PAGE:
I’ve been thinking about roasting my own coffee beans at home for a long time–ever since Cathy (CATRAY44 on the forum) posted about it on the Chickens in the Road forum last year. Several months ago, CindyP posted about it on Farm Bell Recipes. CindyP even gave me some organic Arabica green coffee beans to get me started, but I always have about twenty new things I want to try so I don’t get to things right away. Recently when I started making homemade vanilla Frappuccinos for Morgan at an alarming daily rate (recipe here), I realized she was going to drink me out of house and home if I kept buying her that expensive vanilla-flavored ground coffee at the store.
I knew how to roast the coffee beans–I had Cathy’s and Cindy’s help! I just had to figure out how to get the vanilla part in there. I dragged out my green (aka raw) coffee beans and got to work. Luckily, green coffee beans store well for a long time. In fact, coffee beans stay quite fresh until they’re roasted. After roasting, coffee beans start losing freshness. This is one of the best reasons for roasting your own. Fresher coffee. It’s also less expensive. (Especially if you’re talking about the specialty flavored coffees.)
And it’ll also make you feel like a pioneer, because this is how our great-grandmas did it.
If you’ve never roasted your own coffee beans, it’s easy. You can buy green coffee beans all over the internet (just hit a search engine with “green coffee beans”)–but the least expensive I’ve seen are on ebay. (I also buy my bulk vanilla beans on ebay.) Once you’ve got your beans, all you need is an iron skillet and about half an hour.
I used a pound of green coffee beans in a 9-inch iron skillet. Heat the skillet to around medium–this will depend on your stovetop, so you may have to experiment a bit. You should get to first crack in about 5-10 minutes. Start on medium-low. If it’s taking forever to happen, turn it up.
Heat the skillet first then pour your coffee beans in there.
Stir constantly–you don’t want to burn the beans. You’ll see the “chaff” start to release from the beans.
When you start hearing a popping sound, you’re at what’s called first crack. The beans are expanding in size and giving off heat, causing them to crack. The beans will be changing from green to a light brown.
Depending on what level of roast you prefer, you might want to stop here, at a light roast. If you prefer a deeper roast, keep going. A few more minutes will give you a medium roast. Be sure to continue stirring constantly. A second round of cracking (“second crack”) will occur–at this point, you’re reaching a full roast. Go even longer for a “double” or “French” roast. It all depends on how intense you like the flavor in your coffee. I stopped right at second crack.
Let the coffee beans cool a bit after you turn off the heat. Keep stirring a few more minutes as the pan–and the beans–are still hot then pour the beans into a colander. I tried using a smaller colander then switched to a big one so it was easier to shake vigorously without worrying about the beans falling out.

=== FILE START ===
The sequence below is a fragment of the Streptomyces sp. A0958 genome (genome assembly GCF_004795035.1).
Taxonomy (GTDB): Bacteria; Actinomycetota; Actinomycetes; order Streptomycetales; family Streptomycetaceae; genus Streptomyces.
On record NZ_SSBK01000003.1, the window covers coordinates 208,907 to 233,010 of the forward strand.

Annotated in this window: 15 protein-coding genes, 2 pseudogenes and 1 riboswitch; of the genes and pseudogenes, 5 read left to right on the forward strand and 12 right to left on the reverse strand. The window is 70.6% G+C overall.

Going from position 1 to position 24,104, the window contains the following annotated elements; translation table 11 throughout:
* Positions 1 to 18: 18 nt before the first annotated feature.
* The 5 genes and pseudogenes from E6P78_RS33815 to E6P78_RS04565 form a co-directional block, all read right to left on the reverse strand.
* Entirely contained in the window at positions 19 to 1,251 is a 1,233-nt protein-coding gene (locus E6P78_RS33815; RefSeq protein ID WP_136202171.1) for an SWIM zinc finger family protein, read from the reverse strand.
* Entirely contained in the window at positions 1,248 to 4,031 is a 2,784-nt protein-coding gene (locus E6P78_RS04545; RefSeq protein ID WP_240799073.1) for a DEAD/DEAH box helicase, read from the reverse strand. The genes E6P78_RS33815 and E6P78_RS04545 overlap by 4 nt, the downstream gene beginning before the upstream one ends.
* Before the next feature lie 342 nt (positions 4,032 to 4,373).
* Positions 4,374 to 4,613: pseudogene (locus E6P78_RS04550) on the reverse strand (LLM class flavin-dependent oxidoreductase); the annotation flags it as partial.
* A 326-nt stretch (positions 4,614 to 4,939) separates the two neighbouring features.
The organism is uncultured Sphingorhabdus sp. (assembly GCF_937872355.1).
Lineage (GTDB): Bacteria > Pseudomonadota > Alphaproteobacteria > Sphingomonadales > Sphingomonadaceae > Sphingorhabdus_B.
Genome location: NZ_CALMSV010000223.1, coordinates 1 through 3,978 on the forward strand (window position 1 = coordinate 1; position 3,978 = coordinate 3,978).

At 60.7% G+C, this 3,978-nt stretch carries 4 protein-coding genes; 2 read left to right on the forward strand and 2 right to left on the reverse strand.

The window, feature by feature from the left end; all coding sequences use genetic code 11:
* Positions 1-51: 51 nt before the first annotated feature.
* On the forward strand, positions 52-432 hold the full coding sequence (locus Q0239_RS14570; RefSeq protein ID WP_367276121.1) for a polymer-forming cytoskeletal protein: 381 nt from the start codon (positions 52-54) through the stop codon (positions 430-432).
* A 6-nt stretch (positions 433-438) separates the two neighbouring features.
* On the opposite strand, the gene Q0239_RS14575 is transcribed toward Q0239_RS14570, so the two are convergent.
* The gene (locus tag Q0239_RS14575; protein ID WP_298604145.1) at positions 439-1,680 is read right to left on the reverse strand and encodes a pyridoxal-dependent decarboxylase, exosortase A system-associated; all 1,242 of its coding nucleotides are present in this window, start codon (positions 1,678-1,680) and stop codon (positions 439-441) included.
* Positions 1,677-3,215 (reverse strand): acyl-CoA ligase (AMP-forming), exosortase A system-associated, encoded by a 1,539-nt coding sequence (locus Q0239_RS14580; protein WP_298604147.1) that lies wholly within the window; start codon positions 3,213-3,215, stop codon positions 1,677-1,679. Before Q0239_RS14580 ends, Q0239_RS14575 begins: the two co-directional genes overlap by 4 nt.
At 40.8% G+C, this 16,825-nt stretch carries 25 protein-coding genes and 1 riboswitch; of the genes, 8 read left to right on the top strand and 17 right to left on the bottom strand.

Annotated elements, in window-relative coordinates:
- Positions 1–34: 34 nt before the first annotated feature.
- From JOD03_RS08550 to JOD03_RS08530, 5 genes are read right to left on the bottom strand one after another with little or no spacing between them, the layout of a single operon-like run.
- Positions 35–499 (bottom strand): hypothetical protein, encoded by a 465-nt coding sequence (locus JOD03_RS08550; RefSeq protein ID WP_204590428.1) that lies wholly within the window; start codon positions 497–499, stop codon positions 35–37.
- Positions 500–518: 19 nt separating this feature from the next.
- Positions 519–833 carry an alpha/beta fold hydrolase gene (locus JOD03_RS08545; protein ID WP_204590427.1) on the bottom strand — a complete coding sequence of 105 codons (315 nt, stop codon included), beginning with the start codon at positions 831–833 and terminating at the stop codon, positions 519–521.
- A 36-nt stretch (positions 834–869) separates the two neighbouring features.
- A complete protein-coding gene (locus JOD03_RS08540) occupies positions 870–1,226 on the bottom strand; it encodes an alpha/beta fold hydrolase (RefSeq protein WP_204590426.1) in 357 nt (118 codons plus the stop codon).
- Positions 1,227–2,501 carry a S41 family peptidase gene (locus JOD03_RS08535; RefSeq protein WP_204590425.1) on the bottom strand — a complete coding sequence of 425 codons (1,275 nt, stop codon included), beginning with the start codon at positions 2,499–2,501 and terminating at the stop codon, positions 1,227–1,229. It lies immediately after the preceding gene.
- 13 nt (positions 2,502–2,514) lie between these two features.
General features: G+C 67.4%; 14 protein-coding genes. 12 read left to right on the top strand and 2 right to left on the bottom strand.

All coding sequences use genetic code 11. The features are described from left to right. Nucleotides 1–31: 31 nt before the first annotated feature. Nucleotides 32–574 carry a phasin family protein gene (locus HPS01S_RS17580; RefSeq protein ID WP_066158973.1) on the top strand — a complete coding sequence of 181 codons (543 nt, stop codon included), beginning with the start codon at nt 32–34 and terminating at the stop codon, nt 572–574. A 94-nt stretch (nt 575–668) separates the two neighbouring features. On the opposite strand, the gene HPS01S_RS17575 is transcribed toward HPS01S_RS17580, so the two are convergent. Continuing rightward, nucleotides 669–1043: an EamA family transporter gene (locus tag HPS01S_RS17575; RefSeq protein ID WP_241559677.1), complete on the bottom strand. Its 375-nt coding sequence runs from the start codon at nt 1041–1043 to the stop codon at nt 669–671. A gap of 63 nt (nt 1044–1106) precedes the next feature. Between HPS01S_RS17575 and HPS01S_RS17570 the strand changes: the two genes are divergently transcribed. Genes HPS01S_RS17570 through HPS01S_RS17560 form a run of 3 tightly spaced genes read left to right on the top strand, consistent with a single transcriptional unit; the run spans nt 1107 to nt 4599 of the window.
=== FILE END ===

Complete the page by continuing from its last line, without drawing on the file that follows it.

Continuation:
Take the colander outside and shake out the chaff. This takes a few minutes and it’s the only annoying part of the process. I would pay a five-year-old a quarter to shake the chaff off for me if I could find one. That’s probably what they did in the old days. Minus the quarter.
Back inside, store the coffee beans in a jar, without a lid, in a cool, dark spot. Wait 10 hours as the beans are continuing to release carbon dioxide–then close tightly with a lid. Your coffee beans are ready for the grinder!
But wait!!! What about the vanilla?
This process is similar to making vanilla sugar. You can infuse the scent and flavor of vanilla into your coffee beans by storing the roasted coffee beans with vanilla beans! Simply split the vanilla beans to release the scent and flavor and close them in with the roasted coffee beans.
Wait at least 24 hours (after putting on the lid) before making your first grind to give time for the vanilla to infuse the coffee beans. I use six split vanilla beans in my jar of roasted coffee beans. (Use more or less, up to you.) As when making homemade vanilla, the vanilla beans will give off flavor for a long time. Just keep adding new roasted coffee beans, replacing the vanilla beans when you notice the flavor starting to drop.
And wait, there’s more! You can do the same thing with whole nutmeg, whole allspice, cocoa beans, cinnamon sticks, and so on, to make whatever flavored coffee you like. The longer you infuse the beans with the spice, the stronger the flavor will become. You can also combine spices to make your own unique coffees.
Now Morgan’s homemade vanilla Frappuccinos are even more homemade. Milk from my cow and home roasted vanilla coffee. Next thing you know, I’ll be growing the coffee beans myself!
Morgan: “You’re so insane.”
But she always says that, so don’t pay any attention to her. She loves her homemade vanilla Frappuccinos. Go roast some coffee!
For more info:
Cathy’s home roasting instructions at Farm Bell Recipes (with handy print page): Home Roasted Coffee
CindyP’s post on the Farm Bell Recipes blog: Create Your Own Coffee Boost